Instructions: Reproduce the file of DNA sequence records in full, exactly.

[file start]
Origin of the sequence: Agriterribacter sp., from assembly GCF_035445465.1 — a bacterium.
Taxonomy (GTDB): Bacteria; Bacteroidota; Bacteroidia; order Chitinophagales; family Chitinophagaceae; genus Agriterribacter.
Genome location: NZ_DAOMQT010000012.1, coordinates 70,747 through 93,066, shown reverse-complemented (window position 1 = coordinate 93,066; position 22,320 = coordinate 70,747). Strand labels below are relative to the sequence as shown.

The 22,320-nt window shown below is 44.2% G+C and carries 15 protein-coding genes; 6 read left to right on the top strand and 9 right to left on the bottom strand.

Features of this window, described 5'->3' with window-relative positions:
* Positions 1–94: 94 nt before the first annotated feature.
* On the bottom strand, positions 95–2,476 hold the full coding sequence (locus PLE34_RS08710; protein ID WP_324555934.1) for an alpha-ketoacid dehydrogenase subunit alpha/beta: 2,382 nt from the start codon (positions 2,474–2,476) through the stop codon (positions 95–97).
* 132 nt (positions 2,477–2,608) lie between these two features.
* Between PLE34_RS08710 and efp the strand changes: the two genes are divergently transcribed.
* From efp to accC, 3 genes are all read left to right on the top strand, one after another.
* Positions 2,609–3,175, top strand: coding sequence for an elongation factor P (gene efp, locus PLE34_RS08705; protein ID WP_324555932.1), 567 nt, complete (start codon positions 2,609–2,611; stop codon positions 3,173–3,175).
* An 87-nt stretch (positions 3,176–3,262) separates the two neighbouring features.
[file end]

Origin of the sequence: Agriterribacter sp., from assembly GCF_035445465.1 — a bacterium.
Taxonomy (GTDB): Bacteria; Bacteroidota; Bacteroidia; order Chitinophagales; family Chitinophagaceae; genus Agriterribacter.
Genome location: NZ_DAOMQT010000012.1, coordinates 70,747 through 93,066, shown reverse-complemented (window position 1 = coordinate 93,066; position 22,320 = coordinate 70,747). Strand labels below are relative to the sequence as shown.

The 22,320-nt window shown below is 44.2% G+C and carries 15 protein-coding genes; 6 read left to right on the top strand and 9 right to left on the bottom strand.

Features of this window, described 5'->3' with window-relative positions:
* Positions 1–94: 94 nt before the first annotated feature.
* On the bottom strand, positions 95–2,476 hold the full coding sequence (locus PLE34_RS08710; protein ID WP_324555934.1) for an alpha-ketoacid dehydrogenase subunit alpha/beta: 2,382 nt from the start codon (positions 2,474–2,476) through the stop codon (positions 95–97).
* 132 nt (positions 2,477–2,608) lie between these two features.
* Between PLE34_RS08710 and efp the strand changes: the two genes are divergently transcribed.
* From efp to accC, 3 genes are all read left to right on the top strand, one after another.
* Positions 2,609–3,175, top strand: coding sequence for an elongation factor P (gene efp, locus PLE34_RS08705; protein ID WP_324555932.1), 567 nt, complete (start codon positions 2,609–2,611; stop codon positions 3,173–3,175).
* An 87-nt stretch (positions 3,176–3,262) separates the two neighbouring features.